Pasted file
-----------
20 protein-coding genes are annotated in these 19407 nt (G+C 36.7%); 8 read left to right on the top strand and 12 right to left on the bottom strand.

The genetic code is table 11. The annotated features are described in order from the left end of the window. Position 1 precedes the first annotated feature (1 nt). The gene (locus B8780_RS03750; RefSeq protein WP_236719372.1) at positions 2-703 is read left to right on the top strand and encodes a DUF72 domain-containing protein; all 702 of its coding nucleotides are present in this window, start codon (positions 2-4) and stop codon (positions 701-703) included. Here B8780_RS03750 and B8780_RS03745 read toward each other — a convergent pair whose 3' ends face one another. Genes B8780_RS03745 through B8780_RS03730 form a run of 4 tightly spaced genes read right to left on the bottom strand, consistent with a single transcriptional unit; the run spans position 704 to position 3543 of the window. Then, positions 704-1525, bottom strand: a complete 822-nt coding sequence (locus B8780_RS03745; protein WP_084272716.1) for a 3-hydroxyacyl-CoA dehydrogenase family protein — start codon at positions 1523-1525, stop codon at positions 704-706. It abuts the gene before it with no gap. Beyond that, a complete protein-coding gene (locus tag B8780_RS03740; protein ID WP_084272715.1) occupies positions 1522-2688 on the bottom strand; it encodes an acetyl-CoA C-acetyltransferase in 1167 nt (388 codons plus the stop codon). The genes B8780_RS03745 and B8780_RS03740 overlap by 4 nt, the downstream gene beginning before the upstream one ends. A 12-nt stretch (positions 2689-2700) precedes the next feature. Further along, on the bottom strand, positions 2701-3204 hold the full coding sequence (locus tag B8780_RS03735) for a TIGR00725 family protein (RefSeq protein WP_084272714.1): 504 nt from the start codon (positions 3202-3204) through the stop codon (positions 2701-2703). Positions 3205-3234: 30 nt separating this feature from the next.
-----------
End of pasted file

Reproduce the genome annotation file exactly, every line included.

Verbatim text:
20 protein-coding genes are annotated in these 19407 nt (G+C 36.7%); 8 read left to right on the top strand and 12 right to left on the bottom strand.

The genetic code is table 11. The annotated features are described in order from the left end of the window. Position 1 precedes the first annotated feature (1 nt). The gene (locus B8780_RS03750; RefSeq protein WP_236719372.1) at positions 2-703 is read left to right on the top strand and encodes a DUF72 domain-containing protein; all 702 of its coding nucleotides are present in this window, start codon (positions 2-4) and stop codon (positions 701-703) included. Here B8780_RS03750 and B8780_RS03745 read toward each other — a convergent pair whose 3' ends face one another. Genes B8780_RS03745 through B8780_RS03730 form a run of 4 tightly spaced genes read right to left on the bottom strand, consistent with a single transcriptional unit; the run spans position 704 to position 3543 of the window. Then, positions 704-1525, bottom strand: a complete 822-nt coding sequence (locus B8780_RS03745; protein WP_084272716.1) for a 3-hydroxyacyl-CoA dehydrogenase family protein — start codon at positions 1523-1525, stop codon at positions 704-706. It abuts the gene before it with no gap. Beyond that, a complete protein-coding gene (locus tag B8780_RS03740; protein ID WP_084272715.1) occupies positions 1522-2688 on the bottom strand; it encodes an acetyl-CoA C-acetyltransferase in 1167 nt (388 codons plus the stop codon). The genes B8780_RS03745 and B8780_RS03740 overlap by 4 nt, the downstream gene beginning before the upstream one ends. A 12-nt stretch (positions 2689-2700) precedes the next feature. Further along, on the bottom strand, positions 2701-3204 hold the full coding sequence (locus tag B8780_RS03735) for a TIGR00725 family protein (RefSeq protein WP_084272714.1): 504 nt from the start codon (positions 3202-3204) through the stop codon (positions 2701-2703). Positions 3205-3234: 30 nt separating this feature from the next.